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What is a starter home?

Part of Housing and Planning Bill – in the House of Commons at 7:15 pm on 3rd May 2016.

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Photo of Dawn Butler Dawn Butler Labour, Brent Central 7:15 pm, 3rd May 2016

I will not give way now as I want to get into my stride.

My hon. Friend Ms Buck and I were in the Members’ Tea Room not long ago exchanging really sad stories about our constituents. It was heartbreaking for us to share those housing stories. More than anyone else on the Opposition Benches, we need to ensure that the Bill is right for our constituents in London.

At the moment, the Bill is a disaster for London. It redefines affordable housing to include starter homes, the price cap for which, at the moment, is set at £450,000. I will explain how that affects my constituents in Brent Central. Twenty per cent. of £450,000 is £90,000, which brings the rough cost of starter homes in Brent down to £360,000. If a mortgage for £360,000 with an interest rate of 3.92% is to be repaid over 25 years, that means a payment of £1,884 per month. The median household income in Brent is £31,601, and an individual earning that amount will bring home £2,054.66 a month after tax. That means that the average person in my constituency would have to spend 91.6% of their entire average income on mortgage repayments, which is most definitely not affordable. The independent housing charity Shelter estimates—we have heard this before—that Londoners need £77,000 a year to afford a starter home. The Bill hits London councils the hardest, and essentially hollows out the capital.

The Lords amended the Bill to guarantee that when council homes are sold, local authorities will be able to replace them with new homes for social rent in local areas—for doctors, nurses, teachers, and everyone who is working and earning an average wage in London. That puts into practice the principle behind the amendment tabled last year by my right hon. Friend the Member for Tooting. The Khan amendment set out that if a home for social rent is sold off, it must be replaced by a new home for rent in the same area. That is important, because otherwise we are socially cleansing people out of a certain area, which is wrong. We have heard the arguments many times, and sometimes speeches from Government Members sound very muddled. We need to trust local authorities to know their need when it comes to providing housing for the local area.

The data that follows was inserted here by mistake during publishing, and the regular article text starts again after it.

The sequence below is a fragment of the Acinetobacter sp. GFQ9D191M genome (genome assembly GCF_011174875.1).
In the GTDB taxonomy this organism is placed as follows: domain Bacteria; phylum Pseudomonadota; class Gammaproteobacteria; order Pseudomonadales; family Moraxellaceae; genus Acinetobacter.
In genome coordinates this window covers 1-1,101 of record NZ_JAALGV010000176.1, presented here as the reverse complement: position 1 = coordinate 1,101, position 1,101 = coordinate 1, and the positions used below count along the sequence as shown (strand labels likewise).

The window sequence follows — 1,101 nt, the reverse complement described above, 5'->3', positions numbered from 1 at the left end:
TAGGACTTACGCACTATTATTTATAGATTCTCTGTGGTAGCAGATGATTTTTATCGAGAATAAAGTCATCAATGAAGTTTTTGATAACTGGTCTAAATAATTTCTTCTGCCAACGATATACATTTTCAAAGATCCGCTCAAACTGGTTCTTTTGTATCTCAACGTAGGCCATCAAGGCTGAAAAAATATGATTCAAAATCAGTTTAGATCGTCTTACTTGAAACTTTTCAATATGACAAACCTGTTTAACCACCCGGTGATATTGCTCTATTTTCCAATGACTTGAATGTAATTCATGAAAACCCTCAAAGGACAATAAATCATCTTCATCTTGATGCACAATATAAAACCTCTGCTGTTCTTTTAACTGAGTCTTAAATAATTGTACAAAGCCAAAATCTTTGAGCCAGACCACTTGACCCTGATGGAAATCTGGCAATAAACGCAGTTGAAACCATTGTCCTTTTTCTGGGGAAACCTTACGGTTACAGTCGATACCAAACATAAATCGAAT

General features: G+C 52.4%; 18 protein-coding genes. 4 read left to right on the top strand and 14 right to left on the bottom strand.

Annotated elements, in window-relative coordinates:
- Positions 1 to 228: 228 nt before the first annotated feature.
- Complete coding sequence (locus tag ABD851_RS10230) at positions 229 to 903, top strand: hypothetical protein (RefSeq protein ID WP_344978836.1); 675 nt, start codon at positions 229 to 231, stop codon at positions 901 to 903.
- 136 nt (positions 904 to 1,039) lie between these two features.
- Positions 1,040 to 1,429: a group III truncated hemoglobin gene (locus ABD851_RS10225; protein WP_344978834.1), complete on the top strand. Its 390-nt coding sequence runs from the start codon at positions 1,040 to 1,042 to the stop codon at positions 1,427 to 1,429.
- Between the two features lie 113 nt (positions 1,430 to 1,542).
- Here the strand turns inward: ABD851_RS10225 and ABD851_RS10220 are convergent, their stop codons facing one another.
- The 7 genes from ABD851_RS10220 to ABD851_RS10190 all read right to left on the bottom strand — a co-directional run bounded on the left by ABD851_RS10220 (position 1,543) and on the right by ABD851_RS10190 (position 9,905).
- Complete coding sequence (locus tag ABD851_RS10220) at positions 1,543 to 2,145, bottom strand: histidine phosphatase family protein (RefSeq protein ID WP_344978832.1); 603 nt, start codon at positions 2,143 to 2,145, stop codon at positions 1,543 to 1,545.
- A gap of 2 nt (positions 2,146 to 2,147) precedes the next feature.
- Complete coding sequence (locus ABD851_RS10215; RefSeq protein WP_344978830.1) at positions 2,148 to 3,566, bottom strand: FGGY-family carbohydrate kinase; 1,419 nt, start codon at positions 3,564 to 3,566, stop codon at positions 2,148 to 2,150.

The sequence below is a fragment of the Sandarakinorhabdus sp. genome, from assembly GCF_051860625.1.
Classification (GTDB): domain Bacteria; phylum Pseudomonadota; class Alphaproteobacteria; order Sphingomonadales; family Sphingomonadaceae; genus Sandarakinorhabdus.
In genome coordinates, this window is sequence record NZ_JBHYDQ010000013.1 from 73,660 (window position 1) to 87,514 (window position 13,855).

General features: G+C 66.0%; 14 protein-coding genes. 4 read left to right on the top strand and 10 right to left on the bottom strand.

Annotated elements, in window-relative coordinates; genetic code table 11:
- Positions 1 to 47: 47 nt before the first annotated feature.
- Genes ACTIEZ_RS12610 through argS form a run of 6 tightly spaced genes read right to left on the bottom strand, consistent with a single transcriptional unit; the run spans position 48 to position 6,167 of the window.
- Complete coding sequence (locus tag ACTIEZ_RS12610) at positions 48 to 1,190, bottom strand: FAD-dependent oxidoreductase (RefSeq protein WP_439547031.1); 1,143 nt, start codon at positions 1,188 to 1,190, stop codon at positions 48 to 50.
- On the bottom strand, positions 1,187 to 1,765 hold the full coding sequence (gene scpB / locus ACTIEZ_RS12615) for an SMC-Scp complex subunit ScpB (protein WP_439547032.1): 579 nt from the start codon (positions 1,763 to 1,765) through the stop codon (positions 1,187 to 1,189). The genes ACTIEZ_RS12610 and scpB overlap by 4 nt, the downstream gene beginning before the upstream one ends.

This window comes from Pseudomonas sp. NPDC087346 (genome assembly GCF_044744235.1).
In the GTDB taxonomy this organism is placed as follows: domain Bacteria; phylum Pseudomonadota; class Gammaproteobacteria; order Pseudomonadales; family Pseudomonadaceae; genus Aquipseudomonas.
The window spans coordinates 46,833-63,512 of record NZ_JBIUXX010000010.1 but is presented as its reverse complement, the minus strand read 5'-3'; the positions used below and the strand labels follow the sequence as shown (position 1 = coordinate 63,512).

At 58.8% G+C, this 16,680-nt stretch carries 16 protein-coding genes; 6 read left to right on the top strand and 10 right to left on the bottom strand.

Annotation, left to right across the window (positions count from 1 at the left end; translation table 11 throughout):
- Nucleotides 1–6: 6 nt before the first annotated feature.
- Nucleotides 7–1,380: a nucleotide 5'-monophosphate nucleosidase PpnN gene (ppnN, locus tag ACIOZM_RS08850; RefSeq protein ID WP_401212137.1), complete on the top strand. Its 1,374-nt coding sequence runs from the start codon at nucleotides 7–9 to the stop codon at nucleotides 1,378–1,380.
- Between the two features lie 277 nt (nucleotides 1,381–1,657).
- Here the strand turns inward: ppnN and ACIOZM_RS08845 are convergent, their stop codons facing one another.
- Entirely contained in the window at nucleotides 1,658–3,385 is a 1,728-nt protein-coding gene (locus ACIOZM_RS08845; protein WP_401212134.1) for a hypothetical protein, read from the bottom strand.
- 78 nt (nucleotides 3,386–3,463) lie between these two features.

All Members must support that principle if they are serious about protecting London’s great mix of people across our city. We need to protect the doctors, the nurses, the teachers, the shop workers and the cleaners to make sure that we have the diverse London that won us the Olympics of which we are so proud.

I will not speak for much longer, but I want to say that selling off high-value council homes makes no sense. In Brent, it will mean that we sell off more than 70 family homes a year. Are we saying that people should not have large families? Thank the Lord, I say, with regard to the Lords amendments; I hope that the Minister and Conservative Members will accept them.